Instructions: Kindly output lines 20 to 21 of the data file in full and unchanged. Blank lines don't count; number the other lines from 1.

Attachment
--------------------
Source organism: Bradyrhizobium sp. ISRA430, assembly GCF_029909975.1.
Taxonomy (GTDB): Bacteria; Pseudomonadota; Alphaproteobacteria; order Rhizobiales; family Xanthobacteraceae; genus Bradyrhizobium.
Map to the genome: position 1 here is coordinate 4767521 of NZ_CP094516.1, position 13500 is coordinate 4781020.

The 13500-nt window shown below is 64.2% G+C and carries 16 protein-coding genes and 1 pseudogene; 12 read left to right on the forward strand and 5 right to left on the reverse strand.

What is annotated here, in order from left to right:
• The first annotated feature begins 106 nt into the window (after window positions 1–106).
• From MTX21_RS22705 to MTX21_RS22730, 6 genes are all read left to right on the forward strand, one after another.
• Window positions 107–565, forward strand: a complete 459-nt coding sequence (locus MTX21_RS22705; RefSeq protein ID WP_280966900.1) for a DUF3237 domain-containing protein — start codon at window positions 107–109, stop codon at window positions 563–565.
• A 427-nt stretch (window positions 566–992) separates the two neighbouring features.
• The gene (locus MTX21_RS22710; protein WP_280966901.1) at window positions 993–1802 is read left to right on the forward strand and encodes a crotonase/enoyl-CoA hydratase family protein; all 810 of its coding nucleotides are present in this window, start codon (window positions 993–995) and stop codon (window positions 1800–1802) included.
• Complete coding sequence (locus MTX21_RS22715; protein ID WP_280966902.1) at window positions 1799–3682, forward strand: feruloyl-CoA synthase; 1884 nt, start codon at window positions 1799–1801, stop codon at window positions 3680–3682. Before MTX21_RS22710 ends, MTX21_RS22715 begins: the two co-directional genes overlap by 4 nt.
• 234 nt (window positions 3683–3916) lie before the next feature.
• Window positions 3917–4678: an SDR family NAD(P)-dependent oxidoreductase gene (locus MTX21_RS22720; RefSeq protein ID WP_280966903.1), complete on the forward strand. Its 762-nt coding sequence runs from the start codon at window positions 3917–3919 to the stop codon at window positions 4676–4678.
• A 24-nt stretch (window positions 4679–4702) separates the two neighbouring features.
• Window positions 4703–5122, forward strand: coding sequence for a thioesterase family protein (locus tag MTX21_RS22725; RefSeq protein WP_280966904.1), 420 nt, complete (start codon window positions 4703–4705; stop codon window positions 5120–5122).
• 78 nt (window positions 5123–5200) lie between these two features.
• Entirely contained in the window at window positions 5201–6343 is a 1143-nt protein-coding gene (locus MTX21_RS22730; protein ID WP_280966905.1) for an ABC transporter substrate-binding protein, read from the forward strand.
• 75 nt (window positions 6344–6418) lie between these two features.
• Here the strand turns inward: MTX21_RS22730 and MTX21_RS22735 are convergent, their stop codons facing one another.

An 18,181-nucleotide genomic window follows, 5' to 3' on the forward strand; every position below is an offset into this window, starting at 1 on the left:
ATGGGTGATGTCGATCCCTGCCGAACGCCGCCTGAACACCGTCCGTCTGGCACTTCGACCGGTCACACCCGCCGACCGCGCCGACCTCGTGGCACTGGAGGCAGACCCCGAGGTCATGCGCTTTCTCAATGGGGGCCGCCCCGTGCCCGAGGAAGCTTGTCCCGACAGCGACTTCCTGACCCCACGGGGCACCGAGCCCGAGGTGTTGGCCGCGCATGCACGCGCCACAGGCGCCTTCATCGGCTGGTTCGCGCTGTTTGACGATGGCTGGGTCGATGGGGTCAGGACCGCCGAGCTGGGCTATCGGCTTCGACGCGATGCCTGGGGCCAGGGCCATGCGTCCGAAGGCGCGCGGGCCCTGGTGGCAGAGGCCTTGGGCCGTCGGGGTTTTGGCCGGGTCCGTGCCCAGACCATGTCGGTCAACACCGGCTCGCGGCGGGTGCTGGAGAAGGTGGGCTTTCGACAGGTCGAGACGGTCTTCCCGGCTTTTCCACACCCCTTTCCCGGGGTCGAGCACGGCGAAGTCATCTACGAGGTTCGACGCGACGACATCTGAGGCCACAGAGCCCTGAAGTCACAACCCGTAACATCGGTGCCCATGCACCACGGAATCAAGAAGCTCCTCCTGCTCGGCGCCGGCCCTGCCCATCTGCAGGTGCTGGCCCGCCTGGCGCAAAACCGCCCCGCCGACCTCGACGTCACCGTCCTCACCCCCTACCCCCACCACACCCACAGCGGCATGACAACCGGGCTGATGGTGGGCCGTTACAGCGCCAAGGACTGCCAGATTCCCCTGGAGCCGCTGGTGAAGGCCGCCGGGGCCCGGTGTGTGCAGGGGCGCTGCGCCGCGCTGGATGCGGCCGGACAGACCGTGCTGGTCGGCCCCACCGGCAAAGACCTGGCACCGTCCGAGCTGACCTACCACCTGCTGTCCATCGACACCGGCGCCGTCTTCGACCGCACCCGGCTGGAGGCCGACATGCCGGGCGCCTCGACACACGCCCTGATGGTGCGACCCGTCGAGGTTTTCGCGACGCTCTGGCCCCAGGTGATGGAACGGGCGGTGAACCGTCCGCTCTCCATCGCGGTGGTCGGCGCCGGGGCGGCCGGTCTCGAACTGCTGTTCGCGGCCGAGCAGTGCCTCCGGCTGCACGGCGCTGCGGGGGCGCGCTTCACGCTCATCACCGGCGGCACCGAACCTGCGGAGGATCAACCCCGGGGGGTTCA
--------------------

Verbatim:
An 18,181-nucleotide genomic window follows, 5' to 3' on the forward strand; every position below is an offset into this window, starting at 1 on the left:
ATGGGTGATGTCGATCCCTGCCGAACGCCGCCTGAACACCGTCCGTCTGGCACTTCGACCGGTCACACCCGCCGACCGCGCCGACCTCGTGGCACTGGAGGCAGACCCCGAGGTCATGCGCTTTCTCAATGGGGGCCGCCCCGTGCCCGAGGAAGCTTGTCCCGACAGCGACTTCCTGACCCCACGGGGCACCGAGCCCGAGGTGTTGGCCGCGCATGCACGCGCCACAGGCGCCTTCATCGGCTGGTTCGCGCTGTTTGACGATGGCTGGGTCGATGGGGTCAGGACCGCCGAGCTGGGCTATCGGCTTCGACGCGATGCCTGGGGCCAGGGCCATGCGTCCGAAGGCGCGCGGGCCCTGGTGGCAGAGGCCTTGGGCCGTCGGGGTTTTGGCCGGGTCCGTGCCCAGACCATGTCGGTCAACACCGGCTCGCGGCGGGTGCTGGAGAAGGTGGGCTTTCGACAGGTCGAGACGGTCTTCCCGGCTTTTCCACACCCCTTTCCCGGGGTCGAGCACGGCGAAGTCATCTACGAGGTTCGACGCGACGACATCTGAGGCCACAGAGCCCTGAAGTCACAACCCGTAACATCGGTGCCCATGCACCACGGAATCAAGAAGCTCCTCCTGCTCGGCGCCGGCCCTGCCCATCTGCAGGTGCTGGCCCGCCTGGCGCAAAACCGCCCCGCCGACCTCGACGTCACCGTCCTCACCCCCTACCCCCACCACACCCACAGCGGCATGACAACCGGGCTGATGGTGGGCCGTTACAGCGCCAAGGACTGCCAGATTCCCCTGGAGCCGCTGGTGAAGGCCGCCGGGGCCCGGTGTGTGCAGGGGCGCTGCGCCGCGCTGGATGCGGCCGGACAGACCGTGCTGGTCGGCCCCACCGGCAAAGACCTGGCACCGTCCGAGCTGACCTACCACCTGCTGTCCATCGACACCGGCGCCGTCTTCGACCGCACCCGGCTGGAGGCCGACATGCCGGGCGCCTCGACACACGCCCTGATGGTGCGACCCGTCGAGGTTTTCGCGACGCTCTGGCCCCAGGTGATGGAACGGGCGGTGAACCGTCCGCTCTCCATCGCGGTGGTCGGCGCCGGGGCGGCCGGTCTCGAACTGCTGTTCGCGGCCGAGCAGTGCCTCCGGCTGCACGGCGCTGCGGGGGCGCGCTTCACGCTCATCACCGGCGGCACCGAACCTGCGGAGGATCAACCCCGGGGGGTTCA